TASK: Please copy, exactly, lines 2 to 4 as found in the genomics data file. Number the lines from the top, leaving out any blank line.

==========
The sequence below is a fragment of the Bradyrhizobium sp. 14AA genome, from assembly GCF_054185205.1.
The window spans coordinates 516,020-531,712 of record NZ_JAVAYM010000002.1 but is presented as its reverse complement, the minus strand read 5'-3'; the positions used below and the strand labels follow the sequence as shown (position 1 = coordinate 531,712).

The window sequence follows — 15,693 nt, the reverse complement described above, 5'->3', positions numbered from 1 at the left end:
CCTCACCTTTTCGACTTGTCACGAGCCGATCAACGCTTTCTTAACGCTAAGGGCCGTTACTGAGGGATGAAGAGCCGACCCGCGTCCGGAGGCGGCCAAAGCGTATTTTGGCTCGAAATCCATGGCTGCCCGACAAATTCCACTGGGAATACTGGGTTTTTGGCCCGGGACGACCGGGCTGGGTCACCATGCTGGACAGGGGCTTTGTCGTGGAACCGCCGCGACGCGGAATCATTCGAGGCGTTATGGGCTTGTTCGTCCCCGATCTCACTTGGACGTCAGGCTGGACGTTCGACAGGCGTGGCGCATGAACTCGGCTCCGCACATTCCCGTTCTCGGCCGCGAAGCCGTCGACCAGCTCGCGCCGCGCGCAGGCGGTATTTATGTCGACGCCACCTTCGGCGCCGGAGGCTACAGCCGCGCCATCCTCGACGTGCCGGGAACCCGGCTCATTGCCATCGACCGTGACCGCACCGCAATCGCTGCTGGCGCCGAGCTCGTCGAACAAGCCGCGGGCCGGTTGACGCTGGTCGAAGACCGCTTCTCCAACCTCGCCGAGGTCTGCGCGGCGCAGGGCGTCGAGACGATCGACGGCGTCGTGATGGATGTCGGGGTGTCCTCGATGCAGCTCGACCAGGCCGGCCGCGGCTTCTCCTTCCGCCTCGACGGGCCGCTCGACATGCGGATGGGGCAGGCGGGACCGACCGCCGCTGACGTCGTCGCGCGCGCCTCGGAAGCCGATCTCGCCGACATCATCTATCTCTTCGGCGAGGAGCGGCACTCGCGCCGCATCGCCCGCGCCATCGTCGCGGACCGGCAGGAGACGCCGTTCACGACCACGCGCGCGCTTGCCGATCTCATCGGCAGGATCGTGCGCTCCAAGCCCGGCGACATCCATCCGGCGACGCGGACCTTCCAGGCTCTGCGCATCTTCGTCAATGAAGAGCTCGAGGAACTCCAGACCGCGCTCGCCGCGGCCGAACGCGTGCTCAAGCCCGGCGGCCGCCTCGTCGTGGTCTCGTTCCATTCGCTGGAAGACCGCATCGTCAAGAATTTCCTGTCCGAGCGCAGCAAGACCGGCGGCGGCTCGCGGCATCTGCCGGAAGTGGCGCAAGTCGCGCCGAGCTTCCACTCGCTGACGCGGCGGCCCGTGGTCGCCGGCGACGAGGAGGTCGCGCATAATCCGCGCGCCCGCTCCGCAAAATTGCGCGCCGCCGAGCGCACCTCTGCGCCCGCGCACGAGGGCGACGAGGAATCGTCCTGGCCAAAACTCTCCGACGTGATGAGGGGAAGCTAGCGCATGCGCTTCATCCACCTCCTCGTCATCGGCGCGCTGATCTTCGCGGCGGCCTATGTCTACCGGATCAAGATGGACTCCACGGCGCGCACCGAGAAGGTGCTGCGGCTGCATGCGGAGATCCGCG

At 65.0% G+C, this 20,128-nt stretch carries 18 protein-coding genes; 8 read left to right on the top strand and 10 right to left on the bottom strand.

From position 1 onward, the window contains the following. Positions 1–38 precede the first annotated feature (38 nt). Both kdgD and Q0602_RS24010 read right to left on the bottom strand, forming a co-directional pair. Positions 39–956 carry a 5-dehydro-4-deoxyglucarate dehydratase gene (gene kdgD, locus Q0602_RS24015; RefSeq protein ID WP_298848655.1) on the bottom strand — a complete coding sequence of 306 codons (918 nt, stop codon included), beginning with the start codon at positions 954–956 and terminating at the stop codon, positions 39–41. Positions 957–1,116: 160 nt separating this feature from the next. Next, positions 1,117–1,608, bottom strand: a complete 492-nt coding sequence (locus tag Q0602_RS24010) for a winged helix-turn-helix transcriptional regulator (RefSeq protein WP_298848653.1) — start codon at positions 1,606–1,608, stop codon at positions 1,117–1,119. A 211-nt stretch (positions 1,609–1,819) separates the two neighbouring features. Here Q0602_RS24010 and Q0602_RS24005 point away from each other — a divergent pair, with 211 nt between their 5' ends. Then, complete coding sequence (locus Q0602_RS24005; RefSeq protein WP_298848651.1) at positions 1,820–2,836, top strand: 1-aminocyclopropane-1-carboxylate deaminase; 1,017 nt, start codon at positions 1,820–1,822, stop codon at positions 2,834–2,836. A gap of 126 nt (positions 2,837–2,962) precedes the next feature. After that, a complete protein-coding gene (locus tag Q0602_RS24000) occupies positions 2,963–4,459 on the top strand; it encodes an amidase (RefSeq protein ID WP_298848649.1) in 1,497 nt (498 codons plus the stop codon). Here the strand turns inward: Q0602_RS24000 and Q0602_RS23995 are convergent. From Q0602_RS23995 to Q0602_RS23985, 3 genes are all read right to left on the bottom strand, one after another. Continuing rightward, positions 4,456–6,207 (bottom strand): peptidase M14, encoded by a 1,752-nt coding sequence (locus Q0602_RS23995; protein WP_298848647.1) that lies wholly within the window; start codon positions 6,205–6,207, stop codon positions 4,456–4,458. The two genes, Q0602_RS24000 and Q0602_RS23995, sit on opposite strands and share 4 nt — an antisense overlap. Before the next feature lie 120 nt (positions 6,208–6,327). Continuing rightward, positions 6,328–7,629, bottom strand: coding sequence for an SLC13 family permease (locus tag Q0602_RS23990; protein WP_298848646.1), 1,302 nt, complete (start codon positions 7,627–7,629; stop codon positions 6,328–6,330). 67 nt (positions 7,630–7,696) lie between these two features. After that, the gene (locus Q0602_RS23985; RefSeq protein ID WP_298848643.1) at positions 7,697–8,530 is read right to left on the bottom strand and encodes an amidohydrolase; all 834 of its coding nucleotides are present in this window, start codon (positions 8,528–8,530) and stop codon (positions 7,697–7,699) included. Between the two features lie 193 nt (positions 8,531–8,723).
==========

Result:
The window spans coordinates 516,020-531,712 of record NZ_JAVAYM010000002.1 but is presented as its reverse complement, the minus strand read 5'-3'; the positions used below and the strand labels follow the sequence as shown (position 1 = coordinate 531,712).

The window sequence follows — 15,693 nt, the reverse complement described above, 5'->3', positions numbered from 1 at the left end:
CCTCACCTTTTCGACTTGTCACGAGCCGATCAACGCTTTCTTAACGCTAAGGGCCGTTACTGAGGGATGAAGAGCCGACCCGCGTCCGGAGGCGGCCAAAGCGTATTTTGGCTCGAAATCCATGGCTGCCCGACAAATTCCACTGGGAATACTGGGTTTTTGGCCCGGGACGACCGGGCTGGGTCACCATGCTGGACAGGGGCTTTGTCGTGGAACCGCCGCGACGCGGAATCATTCGAGGCGTTATGGGCTTGTTCGTCCCCGATCTCACTTGGACGTCAGGCTGGACGTTCGACAGGCGTGGCGCATGAACTCGGCTCCGCACATTCCCGTTCTCGGCCGCGAAGCCGTCGACCAGCTCGCGCCGCGCGCAGGCGGTATTTATGTCGACGCCACCTTCGGCGCCGGAGGCTACAGCCGCGCCATCCTCGACGTGCCGGGAACCCGGCTCATTGCCATCGACCGTGACCGCACCGCAATCGCTGCTGGCGCCGAGCTCGTCGAACAAGCCGCGGGCCGGTTGACGCTGGTCGAAGACCGCTTCTCCAACCTCGCCGAGGTCTGCGCGGCGCAGGGCGTCGAGACGATCGACGGCGTCGTGATGGATGTCGGGGTGTCCTCGATGCAGCTCGACCAGGCCGGCCGCGGCTTCTCCTTCCGCCTCGACGGGCCGCTCGACATGCGGATGGGGCAGGCGGGACCGACCGCCGCTGACGTCGTCGCGCGCGCCTCGGAAGCCGATCTCGCCGACATCATCTATCTCTTCGGCGAGGAGCGGCACTCGCGCCGCATCGCCCGCGCCATCGTCGCGGACCGGCAGGAGACGCCGTTCACGACCACGCGCGCGCTTGCCGATCTCATCGGCAGGATCGTGCGCTCCAAGCCCGGCGACATCCATCCGGCGACGCGGACCTTCCAGGCTCTGCGCATCTTCGTCAATGAAGAGCTCGAGGAACTCCAGACCGCGCTCGCCGCGGCCGAACGCGTGCTCAAGCCCGGCGGCCGCCTCGTCGTGGTCTCGTTCCATTCGCTGGAAGACCGCATCGTCAAGAATTTCCTGTCCGAGCGCAGCAAGACCGGCGGCGGCTCGCGGCATCTGCCGGAAGTGGCGCAAGTCGCGCCGAGCTTCCACTCGCTGACGCGGCGGCCCGTGGTCGCCGGCGACGAGGAGGTCGCGCATAATCCGCGCGCCCGCTCCGCAAAATTGCGCGCCGCCGAGCGCACCTCTGCGCCCGCGCACGAGGGCGACGAGGAATCGTCCTGGCCAAAACTCTCCGACGTGATGAGGGGAAGCTAGCGCATGCGCTTCATCCACCTCCTCGTCATCGGCGCGCTGATCTTCGCGGCGGCCTATGTCTACCGGATCAAGATGGACTCCACGGCGCGCACCGAGAAGGTGCTGCGGCTGCATGCGGAGATCCGCG